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God for a Day

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"Nothing discloses real character like the use of power. It is easy for the weak to be gentle. Most people can bear adversity; but if you wish to know what a man really is; give him power. This is the supreme test."
— Robert G. Ingersoll (Part of this quote is incorrectly attributed to Abraham Lincoln)

A character can be tested and taught to learn their weaknesses and strengths not just by making them suffer burdens and limitations but by giving them all the power and ease in the world. A trope for teaching characters a lesson can be making them God for a day.

The character may love it at first, indulge in several whims, fulfill some wishes but then they may find themselves getting Drunk with Power or finding that Being God Is Hard and they can't handle all the responsibilities associated with the power so well, each well meaning move being a blunder that leads to more to fix. These difficulties may cause a Sudden Humility. If things turn disastrous, expect an Aesop about how Reality Warping Is Not a Toy.

If the character can handle the responsibility but becomes bored with having everything at his beck and call, being a god for a day can become similar to Victory Is Boring in that things are now easy for the character and he wonders how best to use his powers when everything comes so easily to him with his omnipotence. The character's newfound power might also lead to isolation and emptiness resulting in a case of being Lonely at the Top. Sometimes, in such a situation, the character may end up giving half of his/her powers to someone else so that he could have an equal.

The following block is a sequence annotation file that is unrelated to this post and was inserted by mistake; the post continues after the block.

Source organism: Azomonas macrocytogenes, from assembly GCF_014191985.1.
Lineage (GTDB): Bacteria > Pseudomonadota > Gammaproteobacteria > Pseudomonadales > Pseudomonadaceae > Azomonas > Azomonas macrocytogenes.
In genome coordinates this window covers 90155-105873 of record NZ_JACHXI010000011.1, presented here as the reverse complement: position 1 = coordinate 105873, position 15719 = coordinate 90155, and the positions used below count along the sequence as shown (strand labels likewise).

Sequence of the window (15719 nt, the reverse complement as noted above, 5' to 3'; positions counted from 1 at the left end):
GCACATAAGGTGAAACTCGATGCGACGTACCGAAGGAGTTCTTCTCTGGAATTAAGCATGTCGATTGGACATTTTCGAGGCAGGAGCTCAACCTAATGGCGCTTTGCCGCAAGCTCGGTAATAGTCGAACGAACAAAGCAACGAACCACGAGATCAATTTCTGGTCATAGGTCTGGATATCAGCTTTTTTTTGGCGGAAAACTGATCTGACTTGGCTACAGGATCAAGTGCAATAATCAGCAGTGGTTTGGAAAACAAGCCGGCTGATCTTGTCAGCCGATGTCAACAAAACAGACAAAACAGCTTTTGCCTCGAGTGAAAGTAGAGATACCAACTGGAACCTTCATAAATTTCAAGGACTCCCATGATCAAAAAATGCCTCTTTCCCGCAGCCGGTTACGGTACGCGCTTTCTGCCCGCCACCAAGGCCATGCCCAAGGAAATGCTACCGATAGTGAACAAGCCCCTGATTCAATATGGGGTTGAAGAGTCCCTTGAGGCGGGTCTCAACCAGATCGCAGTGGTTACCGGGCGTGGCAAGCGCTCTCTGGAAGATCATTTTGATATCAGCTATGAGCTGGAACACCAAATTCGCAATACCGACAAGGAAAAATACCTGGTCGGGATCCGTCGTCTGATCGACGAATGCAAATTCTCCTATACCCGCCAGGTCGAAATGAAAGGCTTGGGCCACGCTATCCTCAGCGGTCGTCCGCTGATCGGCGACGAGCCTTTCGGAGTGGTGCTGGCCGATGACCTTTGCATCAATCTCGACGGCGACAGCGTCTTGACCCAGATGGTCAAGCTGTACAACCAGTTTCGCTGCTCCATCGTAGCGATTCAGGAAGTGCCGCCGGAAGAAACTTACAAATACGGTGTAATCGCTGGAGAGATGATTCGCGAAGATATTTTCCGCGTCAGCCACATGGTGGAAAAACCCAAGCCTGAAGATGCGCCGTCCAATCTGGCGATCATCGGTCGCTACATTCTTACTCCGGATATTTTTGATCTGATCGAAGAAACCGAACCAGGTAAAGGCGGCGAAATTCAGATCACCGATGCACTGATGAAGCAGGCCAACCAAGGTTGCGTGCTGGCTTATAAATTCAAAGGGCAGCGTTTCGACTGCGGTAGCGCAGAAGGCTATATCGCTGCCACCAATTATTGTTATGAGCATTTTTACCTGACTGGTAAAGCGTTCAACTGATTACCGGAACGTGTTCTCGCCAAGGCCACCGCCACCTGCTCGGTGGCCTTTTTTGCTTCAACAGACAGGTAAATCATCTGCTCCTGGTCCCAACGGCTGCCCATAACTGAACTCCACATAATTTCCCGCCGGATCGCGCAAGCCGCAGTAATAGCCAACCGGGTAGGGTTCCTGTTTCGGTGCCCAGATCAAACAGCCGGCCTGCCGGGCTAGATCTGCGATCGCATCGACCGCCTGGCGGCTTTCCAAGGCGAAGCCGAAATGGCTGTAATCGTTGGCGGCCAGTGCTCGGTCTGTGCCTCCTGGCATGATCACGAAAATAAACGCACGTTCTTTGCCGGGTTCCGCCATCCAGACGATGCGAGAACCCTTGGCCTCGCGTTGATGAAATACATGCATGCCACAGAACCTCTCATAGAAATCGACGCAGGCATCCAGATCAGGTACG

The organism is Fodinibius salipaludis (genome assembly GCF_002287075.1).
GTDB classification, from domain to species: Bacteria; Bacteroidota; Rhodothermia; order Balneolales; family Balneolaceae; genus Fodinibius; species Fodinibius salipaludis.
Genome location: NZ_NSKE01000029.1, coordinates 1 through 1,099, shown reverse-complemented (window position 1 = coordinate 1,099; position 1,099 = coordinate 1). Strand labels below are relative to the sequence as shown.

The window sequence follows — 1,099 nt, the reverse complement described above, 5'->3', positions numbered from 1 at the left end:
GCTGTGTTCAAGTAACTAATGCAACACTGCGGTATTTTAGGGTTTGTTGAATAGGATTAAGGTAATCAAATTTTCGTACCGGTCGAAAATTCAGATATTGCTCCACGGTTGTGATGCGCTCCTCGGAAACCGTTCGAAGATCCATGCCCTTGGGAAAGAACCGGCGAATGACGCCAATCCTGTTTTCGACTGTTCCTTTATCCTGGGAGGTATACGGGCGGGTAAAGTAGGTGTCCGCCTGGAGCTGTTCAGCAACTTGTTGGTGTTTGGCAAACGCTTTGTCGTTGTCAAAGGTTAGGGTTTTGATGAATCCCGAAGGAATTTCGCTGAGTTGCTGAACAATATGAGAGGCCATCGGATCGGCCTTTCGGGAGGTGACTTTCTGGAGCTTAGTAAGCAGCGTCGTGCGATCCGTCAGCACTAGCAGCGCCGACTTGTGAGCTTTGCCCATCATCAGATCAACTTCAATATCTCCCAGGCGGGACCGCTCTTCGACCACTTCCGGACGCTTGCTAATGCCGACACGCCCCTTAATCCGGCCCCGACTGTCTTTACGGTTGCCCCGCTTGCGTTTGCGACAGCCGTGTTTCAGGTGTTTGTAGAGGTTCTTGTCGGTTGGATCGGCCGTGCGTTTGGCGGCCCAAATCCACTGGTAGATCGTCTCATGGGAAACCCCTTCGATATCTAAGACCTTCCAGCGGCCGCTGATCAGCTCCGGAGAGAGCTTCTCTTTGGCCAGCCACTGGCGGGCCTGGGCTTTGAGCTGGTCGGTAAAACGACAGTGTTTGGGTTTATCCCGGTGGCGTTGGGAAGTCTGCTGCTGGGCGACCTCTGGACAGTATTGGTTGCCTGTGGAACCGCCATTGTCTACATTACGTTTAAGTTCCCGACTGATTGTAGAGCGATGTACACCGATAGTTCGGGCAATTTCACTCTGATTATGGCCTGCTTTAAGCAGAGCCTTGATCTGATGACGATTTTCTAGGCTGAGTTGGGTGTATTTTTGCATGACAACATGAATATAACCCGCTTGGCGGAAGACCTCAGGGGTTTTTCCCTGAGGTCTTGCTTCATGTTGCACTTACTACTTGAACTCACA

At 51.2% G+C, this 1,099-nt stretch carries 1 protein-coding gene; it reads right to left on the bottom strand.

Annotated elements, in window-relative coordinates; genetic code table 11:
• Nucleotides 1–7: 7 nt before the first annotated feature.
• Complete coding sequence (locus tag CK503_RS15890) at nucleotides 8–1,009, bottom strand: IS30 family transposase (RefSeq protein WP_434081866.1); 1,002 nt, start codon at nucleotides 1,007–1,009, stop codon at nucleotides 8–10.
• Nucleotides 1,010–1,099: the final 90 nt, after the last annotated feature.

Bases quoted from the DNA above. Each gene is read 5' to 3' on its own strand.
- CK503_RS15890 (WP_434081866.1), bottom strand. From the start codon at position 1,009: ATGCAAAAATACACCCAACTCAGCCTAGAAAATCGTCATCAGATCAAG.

The difficulty for the writer lies in figuring out how to make being in charge difficult. The story can fail if the powers given don't match up properly to the original owner in an overcontrived manner that forces a failure or if the character is being too limited by their own Idiot Ball and not something genuinely inherent to the power.

Compare: Subbing for Santa. Also see God Guise and A God Am I.


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    Comic Books 
  • When Green Lantern Kyle Rayner became Ion, a being with all the power of the entire Green Lantern Corps, he tried to use his new might to feed starving children in Africa, heal his friend's back-injury, restore his girlfriend Jade's powers, etc, until Superman advises him to back down because people around the world have started to worship him as a god. Soon after, he sacrifices the power so that the Guardians of the Universe and the Corps can live again.
  • Subverted with Thanos of Titan. Whenever Thanos becomes omnipotent (whether by the Infinity Gauntlet, Cosmic Cube or the Heart of the Universe), he is typically able to handle the responsibility, at least initially. However, this is nearly always bad for everyone else as Thanos as a tendency to try conquering or destroying the universe whenever he can. When he loses the power, Thanos often wonders if he was worthy of it in the first place before going off to find something even stronger.
  • Lex Luthor is granted divine powers in The Black Ring to make the universe a paradise. There's only one catch: the overwhelming positivity of these powers means that he can't use them to fulfill negative desires. He remains a god only so long as he doesn't use his ultimate power to, say, just picking an example at random, screw with Superman. Guess what happens.

    Films — Live-Action 
  • The plot of Bruce Almighty: Bruce thinks that God does a rubbish job because...he was passed up for promotion in favour of his jerkass rival, he got fired after a breakdown, a gang of thugs beat him up and vandalised his car and his dog wasn't toilet trained. Rather than smiting him like a mighty smiter, God gives Bruce the job. Bruce gives himself some frivolities, screws over a few people who annoy him, gets laid and has some really good coffee, but alas, God-like powers don't get you love, and answering yes to every prayer just makes things worse.